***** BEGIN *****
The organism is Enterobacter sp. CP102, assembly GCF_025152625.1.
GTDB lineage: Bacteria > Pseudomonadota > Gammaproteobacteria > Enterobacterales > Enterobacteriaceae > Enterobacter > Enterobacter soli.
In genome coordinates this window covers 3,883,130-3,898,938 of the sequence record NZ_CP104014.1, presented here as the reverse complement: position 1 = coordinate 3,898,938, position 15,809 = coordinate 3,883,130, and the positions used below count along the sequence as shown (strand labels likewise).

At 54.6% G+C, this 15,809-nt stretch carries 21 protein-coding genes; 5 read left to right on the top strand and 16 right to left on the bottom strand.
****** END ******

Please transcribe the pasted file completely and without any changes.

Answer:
The organism is Enterobacter sp. CP102, assembly GCF_025152625.1.
GTDB lineage: Bacteria > Pseudomonadota > Gammaproteobacteria > Enterobacterales > Enterobacteriaceae > Enterobacter > Enterobacter soli.
In genome coordinates this window covers 3,883,130-3,898,938 of the sequence record NZ_CP104014.1, presented here as the reverse complement: position 1 = coordinate 3,898,938, position 15,809 = coordinate 3,883,130, and the positions used below count along the sequence as shown (strand labels likewise).

At 54.6% G+C, this 15,809-nt stretch carries 21 protein-coding genes; 5 read left to right on the top strand and 16 right to left on the bottom strand.